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[answered] 1. Heights of men on a baseball team have a bellshaped dist


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  1. 1. Heights of men on a baseball team have a bell-shaped distribution with a mean of 171 cm and a standard deviation of 6 cm. Using the empirical rule, what is the approximate percentage of the men between the following values?

a. 153 cm and 189 cm

b. 165 cm and 177 cm

a. % of the men are between 153 cm and 189 cm.

(Round to one decimal place as needed.)

b. % of the men are between 165 cm and177 cm.

(Round to one decimal place as needed.)

  1. 2. The table below shows the results of a survey in which 143 men and 145

women workers ages 25 to 64 were asked if they have at least one month's income set aside for emergencies. Complete parts (a) through (d).

Men

Women

Total

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Less than one month's income

66

84

150

One month's income or more

77

61

138

Total

143

145

288

(a) Find the probability that a randomly selected worker has one month's income or more set aside for emergencies.

The probability is (Round to the nearest thousandth as needed.)

(b) Given that a randomly selected worker is a male, find the probability that the worker has less than one month's income.

The probability is . (Round to the nearest thousandth as needed.)

(c) Given that a randomly selected worker has one month's income or more, find the probability that the worker is a female.

The probability is . (Round to the nearest thousandth as needed.)

(d) Are the events "having less than one month's income saved" and "being male" independent or dependent?

Dependent

Independent

  1. 3. According to a survey, 59% of the residents of a city oppose a downtown casino. Of these 59%about 8 out of 10 strongly oppose the casino. Complete parts (a) through (c).

  1. Find the probability that a randomly selected resident opposes the casino and strongly opposes the casino.
  2. Find the probability that a randomly selected resident who opposes the casino does not strongly oppose the casino.
  3. Would it be unusual for a randomly selected resident to oppose the casino and strongly oppose the casino? Explain.
  4. The probability that a randomly selected resident opposes the casino and strongly opposes the casino is .(Round to three decimal places as needed.)
  5. The probability that a randomly selected resident who opposes the casino does not strongly opposes the casino is .(Round to three decimal places as needed.)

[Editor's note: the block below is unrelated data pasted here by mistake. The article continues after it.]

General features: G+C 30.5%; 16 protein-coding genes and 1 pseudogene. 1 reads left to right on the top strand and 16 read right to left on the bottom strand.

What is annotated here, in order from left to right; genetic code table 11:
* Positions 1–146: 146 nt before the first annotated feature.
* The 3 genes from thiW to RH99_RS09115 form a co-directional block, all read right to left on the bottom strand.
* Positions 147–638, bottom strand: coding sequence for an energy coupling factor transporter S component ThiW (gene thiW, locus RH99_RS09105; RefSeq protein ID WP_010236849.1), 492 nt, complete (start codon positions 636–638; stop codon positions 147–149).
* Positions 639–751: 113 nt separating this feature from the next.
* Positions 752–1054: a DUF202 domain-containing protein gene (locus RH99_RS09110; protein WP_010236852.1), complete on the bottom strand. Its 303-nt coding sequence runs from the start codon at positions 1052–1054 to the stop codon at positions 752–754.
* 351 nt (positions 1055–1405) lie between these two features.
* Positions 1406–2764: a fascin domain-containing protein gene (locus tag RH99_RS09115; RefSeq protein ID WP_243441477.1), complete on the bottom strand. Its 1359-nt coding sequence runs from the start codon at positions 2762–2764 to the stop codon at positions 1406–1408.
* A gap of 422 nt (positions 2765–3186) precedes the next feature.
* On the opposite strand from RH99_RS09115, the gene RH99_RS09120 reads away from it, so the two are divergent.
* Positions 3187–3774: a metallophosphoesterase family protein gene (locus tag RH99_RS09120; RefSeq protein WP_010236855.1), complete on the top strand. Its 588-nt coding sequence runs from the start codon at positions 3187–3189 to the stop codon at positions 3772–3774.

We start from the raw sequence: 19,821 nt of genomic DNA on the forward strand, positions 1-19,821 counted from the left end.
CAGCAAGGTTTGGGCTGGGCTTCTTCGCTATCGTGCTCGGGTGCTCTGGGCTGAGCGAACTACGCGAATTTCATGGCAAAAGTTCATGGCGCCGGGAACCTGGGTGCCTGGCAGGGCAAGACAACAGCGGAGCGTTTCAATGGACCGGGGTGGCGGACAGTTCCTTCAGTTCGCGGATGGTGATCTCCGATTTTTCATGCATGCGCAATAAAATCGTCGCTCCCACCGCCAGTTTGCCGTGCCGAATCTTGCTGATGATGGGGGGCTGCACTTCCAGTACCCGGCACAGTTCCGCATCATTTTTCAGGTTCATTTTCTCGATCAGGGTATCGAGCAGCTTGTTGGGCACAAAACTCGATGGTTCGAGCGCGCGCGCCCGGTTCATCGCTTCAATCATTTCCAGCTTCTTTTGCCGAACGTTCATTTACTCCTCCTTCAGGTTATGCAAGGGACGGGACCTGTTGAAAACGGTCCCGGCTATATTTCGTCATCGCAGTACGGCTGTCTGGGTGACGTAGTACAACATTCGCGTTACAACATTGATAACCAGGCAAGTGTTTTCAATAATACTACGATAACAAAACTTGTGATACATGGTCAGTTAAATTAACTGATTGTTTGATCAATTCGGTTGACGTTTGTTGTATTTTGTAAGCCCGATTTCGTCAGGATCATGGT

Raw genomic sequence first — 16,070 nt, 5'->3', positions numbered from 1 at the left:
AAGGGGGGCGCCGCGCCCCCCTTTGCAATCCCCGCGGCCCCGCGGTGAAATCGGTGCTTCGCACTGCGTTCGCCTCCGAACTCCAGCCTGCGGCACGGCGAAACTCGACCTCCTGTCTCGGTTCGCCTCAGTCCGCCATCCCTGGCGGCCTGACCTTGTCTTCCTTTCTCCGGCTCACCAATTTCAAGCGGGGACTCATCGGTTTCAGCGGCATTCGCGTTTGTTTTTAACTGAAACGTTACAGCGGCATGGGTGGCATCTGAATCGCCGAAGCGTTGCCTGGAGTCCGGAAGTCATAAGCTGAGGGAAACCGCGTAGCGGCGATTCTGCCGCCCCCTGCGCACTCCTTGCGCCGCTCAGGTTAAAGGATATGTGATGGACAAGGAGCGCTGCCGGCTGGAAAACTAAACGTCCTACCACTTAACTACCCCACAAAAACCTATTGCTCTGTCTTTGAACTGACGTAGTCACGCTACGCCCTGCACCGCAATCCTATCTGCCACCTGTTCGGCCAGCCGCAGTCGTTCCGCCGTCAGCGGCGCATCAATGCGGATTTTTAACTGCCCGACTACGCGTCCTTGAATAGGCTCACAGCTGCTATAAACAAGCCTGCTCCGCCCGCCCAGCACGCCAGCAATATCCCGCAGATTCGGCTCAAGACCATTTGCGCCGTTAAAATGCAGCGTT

(c) Would it be unusual for a randomly selected resident to oppose the casino and strongly oppose the casino? Explain. Choose the correct answer below.

A.Yes, this is unusual because the probability is not less than or equal to 0.05.

B. No, this is not unusual because the probability is less than or equal to 0.05.

C. No, this is not unusual because the probability is not less than or equal to 0.05.

D. Yes, this is unusual because the probability is less than or equal to 0.05.

  1. The table below shows the number of male and female students enrolled in nursing at a university for a certain semester. A student is selected at random. Complete parts (a) through (d).

Nursing majors???

Non-nursing majors

Total

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Males

91

1012

1103

Females

600

1723

2323

Total

691

2735

3426

(a) Find the probability that the student is male or a nursing major.

P(being male or being nursing

major)equals=nothing

(Round to the nearest thousandth as needed.)

(b) Find the probability that the student is female or not a nursing major.

P(being female or not being a nursing

major)equals=nothing

(Round to the nearest thousandth as needed.)

(c) Find the probability that the student is not female or a nursing major.

P(not being female or being a nursing

major)equals=nothing

(Round to the nearest thousandth as needed.)

(d) Are the events "being male" and "being a nursing major" mutually exclusive? Explain.

A.

Yes, because one can't be male and a nursing major at the same time.

B.

No, because there are

a) Find the probability that the student is male or a nursing major.

P (being male or being nursing major)equals=(Round to the nearest thousandth as needed.)

(b) Find the probability that the student is female or not a nursing major. P(being female or not being a nursing major)equals=(Round to the nearest thousandth as needed.)

(c) Find the probability that the student is not female or a nursing major.

P(not being female or being a nursing major)equals= (Round to the nearest thousandth as needed.)

(d) Are the events "being male" and "being a nursing major" mutually exclusive? Explain.

A.

Yes, because one can't be male and a nursing major at the same time.

B.

No, because there are 91 males majoring in nursing.

C.

Yes, because there are 91 males majoring in nursing.

D.